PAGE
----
Tuesday, September 18, 2012

An Early Autumn

An Early Autumn

September 22—Autumnal Equinox
The earliest autumn since 1896 arrives this Saturday, September 22, at 10:49 A.M. (EDT). At this time, the Sun appears to cross the celestial equator from north to south.

As the weather cools, the days start to get shorter than the nights. See your local Sun rise and set times—it's interesting to see how your day length changes.

The word equinox comes from the Latin words for "equal night." Around the time of the fall and spring equinoxes, there are equal days of daylight and darkness.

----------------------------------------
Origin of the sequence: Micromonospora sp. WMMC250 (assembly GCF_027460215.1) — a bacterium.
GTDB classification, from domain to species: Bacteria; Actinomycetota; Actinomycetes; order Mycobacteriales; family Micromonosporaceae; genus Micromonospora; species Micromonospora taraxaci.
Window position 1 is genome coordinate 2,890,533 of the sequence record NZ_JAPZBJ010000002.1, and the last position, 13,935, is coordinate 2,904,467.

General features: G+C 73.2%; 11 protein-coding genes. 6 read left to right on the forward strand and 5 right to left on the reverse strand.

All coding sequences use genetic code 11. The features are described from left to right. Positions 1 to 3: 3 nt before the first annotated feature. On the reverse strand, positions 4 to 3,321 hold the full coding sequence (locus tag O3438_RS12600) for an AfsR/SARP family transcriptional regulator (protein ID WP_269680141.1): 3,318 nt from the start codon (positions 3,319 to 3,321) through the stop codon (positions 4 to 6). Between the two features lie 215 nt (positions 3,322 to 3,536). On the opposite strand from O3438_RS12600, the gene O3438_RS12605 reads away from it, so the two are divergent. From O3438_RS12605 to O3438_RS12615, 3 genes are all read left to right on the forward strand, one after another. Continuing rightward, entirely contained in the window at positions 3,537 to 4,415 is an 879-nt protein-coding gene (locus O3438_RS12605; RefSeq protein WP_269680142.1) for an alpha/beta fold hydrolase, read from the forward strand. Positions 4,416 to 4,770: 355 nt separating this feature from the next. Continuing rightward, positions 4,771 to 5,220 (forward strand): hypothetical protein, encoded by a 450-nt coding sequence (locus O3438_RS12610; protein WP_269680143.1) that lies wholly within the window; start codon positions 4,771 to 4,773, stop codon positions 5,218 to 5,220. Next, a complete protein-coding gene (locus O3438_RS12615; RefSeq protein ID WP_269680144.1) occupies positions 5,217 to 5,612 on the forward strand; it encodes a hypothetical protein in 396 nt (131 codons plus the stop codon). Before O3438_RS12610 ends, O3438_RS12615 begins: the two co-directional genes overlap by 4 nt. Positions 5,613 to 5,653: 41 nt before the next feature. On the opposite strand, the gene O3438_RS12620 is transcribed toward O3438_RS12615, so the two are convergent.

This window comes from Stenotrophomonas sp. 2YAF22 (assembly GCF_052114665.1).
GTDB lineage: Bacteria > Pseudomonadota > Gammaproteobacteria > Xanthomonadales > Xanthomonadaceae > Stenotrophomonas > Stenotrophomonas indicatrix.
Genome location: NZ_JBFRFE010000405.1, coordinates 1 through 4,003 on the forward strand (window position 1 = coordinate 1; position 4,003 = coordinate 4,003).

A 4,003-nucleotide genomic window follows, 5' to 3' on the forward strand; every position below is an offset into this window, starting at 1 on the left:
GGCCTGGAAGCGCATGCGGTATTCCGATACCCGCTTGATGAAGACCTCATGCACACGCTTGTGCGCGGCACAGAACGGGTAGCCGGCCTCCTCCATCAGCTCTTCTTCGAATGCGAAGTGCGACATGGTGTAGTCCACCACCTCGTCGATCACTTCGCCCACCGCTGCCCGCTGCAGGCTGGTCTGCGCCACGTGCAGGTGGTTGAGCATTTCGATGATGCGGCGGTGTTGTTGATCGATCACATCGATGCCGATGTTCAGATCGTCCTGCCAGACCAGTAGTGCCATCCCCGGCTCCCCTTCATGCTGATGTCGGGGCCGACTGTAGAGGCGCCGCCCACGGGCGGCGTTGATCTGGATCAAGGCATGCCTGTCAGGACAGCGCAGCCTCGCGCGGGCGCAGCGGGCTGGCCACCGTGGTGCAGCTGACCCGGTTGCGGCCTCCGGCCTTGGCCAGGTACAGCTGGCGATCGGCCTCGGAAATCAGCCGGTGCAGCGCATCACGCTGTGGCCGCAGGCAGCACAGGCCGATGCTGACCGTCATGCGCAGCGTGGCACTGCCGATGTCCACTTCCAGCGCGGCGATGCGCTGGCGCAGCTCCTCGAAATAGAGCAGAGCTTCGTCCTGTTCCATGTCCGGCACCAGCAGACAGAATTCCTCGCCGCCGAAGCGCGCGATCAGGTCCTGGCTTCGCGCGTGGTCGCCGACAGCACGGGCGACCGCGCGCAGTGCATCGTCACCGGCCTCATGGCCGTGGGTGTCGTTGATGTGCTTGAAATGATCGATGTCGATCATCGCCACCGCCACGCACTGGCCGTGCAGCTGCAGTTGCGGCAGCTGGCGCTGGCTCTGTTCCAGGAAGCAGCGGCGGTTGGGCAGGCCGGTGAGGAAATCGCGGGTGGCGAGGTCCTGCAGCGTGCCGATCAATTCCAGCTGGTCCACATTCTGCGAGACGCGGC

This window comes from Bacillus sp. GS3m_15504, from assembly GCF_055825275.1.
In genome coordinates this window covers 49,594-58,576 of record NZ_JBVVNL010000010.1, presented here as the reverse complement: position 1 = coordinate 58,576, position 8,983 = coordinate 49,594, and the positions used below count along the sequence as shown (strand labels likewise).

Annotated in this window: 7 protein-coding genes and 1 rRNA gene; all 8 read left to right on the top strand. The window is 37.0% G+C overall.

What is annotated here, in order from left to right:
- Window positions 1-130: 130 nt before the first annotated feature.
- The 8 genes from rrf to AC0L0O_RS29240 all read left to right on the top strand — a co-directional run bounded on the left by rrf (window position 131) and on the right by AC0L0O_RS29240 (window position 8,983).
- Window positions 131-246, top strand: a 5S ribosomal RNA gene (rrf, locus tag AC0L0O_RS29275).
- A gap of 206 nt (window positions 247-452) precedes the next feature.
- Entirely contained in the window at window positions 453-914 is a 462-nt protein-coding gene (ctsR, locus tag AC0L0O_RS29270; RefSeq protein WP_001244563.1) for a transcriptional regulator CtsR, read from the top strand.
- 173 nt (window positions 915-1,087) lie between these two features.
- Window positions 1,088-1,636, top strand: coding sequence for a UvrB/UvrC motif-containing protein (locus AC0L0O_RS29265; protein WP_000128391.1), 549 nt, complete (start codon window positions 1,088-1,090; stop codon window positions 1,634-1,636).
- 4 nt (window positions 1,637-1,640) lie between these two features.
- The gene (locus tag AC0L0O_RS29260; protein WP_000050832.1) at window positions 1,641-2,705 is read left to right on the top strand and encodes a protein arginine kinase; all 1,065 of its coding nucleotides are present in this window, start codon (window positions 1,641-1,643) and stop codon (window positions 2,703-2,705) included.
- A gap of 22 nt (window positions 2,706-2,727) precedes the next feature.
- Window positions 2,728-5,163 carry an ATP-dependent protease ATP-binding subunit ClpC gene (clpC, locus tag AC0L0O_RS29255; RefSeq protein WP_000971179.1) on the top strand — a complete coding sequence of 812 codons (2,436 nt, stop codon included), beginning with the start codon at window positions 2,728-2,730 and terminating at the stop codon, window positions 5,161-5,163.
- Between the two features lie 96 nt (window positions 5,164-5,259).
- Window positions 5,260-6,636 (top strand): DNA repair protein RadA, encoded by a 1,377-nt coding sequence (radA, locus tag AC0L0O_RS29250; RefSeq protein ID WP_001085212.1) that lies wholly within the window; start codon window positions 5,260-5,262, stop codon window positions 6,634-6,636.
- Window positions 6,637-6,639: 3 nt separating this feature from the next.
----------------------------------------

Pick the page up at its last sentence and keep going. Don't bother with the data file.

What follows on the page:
However, if you look at your Sun rise and set times, you'll notice that there aren't exactly 12 hours of light and dark. Why not?

On the equinoxes, the very center of the Sun sets just 12 hours after it rises. But the day begins when the upper edge of the Sun reaches the horizon (which happens a bit before the center rises), and it doesn't end until the entire Sun has set.

Not only that, but the Sun is actually visible when it is below the horizon, as Earth's atmosphere refracts the Sun's rays and bends them in an arc over the horizon.

According to our former astronomer, George Greenstein, "If the Sun were to shrink to a starlike point and we lived in a world without air, the spring and fall equinoxes would truly have 'equal nights.'"

Read more about the first day of fall.

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